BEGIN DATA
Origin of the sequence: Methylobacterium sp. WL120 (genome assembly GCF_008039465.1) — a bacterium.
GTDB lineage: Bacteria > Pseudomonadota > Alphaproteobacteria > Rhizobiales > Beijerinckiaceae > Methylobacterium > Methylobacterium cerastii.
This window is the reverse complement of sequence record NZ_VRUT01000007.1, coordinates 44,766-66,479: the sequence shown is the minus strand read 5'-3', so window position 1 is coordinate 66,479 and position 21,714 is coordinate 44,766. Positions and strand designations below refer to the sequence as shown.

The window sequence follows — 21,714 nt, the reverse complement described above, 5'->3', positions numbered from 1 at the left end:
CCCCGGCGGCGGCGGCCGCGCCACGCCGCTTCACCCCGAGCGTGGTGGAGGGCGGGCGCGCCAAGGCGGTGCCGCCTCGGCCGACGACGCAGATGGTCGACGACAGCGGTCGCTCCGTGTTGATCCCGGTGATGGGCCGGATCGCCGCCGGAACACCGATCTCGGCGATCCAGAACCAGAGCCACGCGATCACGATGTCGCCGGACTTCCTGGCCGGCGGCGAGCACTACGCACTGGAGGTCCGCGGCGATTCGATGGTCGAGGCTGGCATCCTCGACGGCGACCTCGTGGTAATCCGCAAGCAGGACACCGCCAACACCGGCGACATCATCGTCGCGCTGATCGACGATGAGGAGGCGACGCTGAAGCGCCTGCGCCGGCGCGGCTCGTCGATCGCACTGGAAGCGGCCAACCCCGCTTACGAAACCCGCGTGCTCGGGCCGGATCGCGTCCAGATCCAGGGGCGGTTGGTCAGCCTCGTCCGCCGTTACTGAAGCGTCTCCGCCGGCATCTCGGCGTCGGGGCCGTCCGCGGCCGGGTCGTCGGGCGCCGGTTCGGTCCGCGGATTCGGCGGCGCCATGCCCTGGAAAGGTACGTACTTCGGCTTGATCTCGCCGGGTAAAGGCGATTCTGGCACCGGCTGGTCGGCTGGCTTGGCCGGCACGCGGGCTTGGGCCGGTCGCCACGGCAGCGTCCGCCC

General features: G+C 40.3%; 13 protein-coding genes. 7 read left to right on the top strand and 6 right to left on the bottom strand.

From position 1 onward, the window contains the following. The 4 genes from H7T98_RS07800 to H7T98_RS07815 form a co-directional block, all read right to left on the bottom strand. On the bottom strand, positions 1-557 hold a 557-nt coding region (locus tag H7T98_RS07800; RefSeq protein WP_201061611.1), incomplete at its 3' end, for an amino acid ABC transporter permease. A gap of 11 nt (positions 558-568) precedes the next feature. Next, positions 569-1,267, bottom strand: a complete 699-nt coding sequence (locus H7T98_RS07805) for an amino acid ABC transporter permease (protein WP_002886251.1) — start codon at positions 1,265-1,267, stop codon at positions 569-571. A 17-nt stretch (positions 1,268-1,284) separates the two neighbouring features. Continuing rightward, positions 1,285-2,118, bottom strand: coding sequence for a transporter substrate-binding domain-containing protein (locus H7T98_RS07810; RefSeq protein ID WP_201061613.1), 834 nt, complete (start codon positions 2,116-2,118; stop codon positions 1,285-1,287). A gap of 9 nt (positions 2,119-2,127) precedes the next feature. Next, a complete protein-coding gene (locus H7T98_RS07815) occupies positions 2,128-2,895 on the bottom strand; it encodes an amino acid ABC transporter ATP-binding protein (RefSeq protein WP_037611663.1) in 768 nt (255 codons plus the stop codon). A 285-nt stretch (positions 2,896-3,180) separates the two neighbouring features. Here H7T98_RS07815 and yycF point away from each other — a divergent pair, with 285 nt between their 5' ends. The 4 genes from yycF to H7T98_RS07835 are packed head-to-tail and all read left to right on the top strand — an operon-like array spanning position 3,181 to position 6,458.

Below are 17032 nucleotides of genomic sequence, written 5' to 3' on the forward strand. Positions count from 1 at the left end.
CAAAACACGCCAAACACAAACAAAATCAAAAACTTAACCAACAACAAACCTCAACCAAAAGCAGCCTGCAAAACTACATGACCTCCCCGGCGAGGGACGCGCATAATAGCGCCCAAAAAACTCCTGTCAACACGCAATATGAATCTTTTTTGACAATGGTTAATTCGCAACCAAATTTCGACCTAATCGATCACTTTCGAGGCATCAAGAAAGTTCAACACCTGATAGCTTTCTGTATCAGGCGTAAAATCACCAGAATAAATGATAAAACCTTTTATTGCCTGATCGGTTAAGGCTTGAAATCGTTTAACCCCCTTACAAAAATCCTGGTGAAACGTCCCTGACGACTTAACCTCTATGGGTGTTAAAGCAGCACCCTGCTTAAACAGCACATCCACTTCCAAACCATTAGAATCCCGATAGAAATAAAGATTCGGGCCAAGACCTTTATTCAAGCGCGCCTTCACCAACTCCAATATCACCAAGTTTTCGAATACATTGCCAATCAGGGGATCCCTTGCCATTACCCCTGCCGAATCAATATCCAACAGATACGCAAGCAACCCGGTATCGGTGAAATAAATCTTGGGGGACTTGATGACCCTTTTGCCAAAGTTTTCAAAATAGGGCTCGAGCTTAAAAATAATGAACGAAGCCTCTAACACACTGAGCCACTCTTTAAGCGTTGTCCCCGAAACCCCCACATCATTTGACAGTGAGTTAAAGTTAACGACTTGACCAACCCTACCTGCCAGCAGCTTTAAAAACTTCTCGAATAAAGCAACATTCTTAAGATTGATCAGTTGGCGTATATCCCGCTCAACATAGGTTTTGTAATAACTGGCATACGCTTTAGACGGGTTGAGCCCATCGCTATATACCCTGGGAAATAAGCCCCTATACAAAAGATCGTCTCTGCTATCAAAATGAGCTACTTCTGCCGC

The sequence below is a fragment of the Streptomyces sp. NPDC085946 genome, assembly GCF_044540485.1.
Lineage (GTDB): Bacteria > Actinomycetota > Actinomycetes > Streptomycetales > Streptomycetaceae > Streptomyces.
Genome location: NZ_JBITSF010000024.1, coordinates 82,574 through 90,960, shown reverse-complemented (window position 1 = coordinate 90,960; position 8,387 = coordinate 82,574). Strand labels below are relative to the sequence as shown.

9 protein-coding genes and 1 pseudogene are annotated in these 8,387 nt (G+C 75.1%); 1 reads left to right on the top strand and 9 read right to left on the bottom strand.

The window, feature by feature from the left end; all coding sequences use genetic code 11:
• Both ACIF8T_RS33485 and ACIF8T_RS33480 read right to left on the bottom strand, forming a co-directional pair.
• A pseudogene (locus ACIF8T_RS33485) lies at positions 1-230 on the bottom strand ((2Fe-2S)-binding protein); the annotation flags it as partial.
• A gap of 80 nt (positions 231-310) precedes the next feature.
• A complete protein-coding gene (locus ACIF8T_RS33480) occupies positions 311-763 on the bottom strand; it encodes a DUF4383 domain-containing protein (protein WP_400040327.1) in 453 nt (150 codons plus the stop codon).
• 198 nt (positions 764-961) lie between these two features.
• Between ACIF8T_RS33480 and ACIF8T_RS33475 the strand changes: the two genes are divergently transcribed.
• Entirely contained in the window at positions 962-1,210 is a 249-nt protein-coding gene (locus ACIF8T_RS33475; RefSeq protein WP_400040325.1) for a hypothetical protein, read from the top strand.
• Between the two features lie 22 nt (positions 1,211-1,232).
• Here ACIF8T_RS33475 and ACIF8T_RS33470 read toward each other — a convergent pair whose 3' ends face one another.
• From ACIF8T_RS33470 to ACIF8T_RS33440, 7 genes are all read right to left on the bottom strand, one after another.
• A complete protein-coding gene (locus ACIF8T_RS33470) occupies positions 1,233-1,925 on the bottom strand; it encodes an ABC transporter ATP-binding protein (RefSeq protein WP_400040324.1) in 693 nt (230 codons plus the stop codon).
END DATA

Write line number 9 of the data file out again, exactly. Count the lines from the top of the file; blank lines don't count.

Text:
CAAAACACGCCAAACACAAACAAAATCAAAAACTTAACCAACAACAAACCTCAACCAAAAGCAGCCTGCAAAACTACATGACCTCCCCGGCGAGGGACGCGCATAATAGCGCCCAAAAAACTCCTGTCAACACGCAATATGAATCTTTTTTGACAATGGTTAATTCGCAACCAAATTTCGACCTAATCGATCACTTTCGAGGCATCAAGAAAGTTCAACACCTGATAGCTTTCTGTATCAGGCGTAAAATCACCAGAATAAATGATAAAACCTTTTATTGCCTGATCGGTTAAGGCTTGAAATCGTTTAACCCCCTTACAAAAATCCTGGTGAAACGTCCCTGACGACTTAACCTCTATGGGTGTTAAAGCAGCACCCTGCTTAAACAGCACATCCACTTCCAAACCATTAGAATCCCGATAGAAATAAAGATTCGGGCCAAGACCTTTATTCAAGCGCGCCTTCACCAACTCCAATATCACCAAGTTTTCGAATACATTGCCAATCAGGGGATCCCTTGCCATTACCCCTGCCGAATCAATATCCAACAGATACGCAAGCAACCCGGTATCGGTGAAATAAATCTTGGGGGACTTGATGACCCTTTTGCCAAAGTTTTCAAAATAGGGCTCGAGCTTAAAAATAATGAACGAAGCCTCTAACACACTGAGCCACTCTTTAAGCGTTGTCCCCGAAACCCCCACATCATTTGACAGTGAGTTAAAGTTAACGACTTGACCAACCCTACCTGCCAGCAGCTTTAAAAACTTCTCGAATAAAGCAACATTCTTAAGATTGATCAGTTGGCGTATATCCCGCTCAACATAGGTTTTGTAATAACTGGCATACGCTTTAGACGGGTTGAGCCCATCGCTATATACCCTGGGAAATAAGCCCCTATACAAAAGATCGTCTCTGCTATCAAAATGAGCTACTTCTGCCGC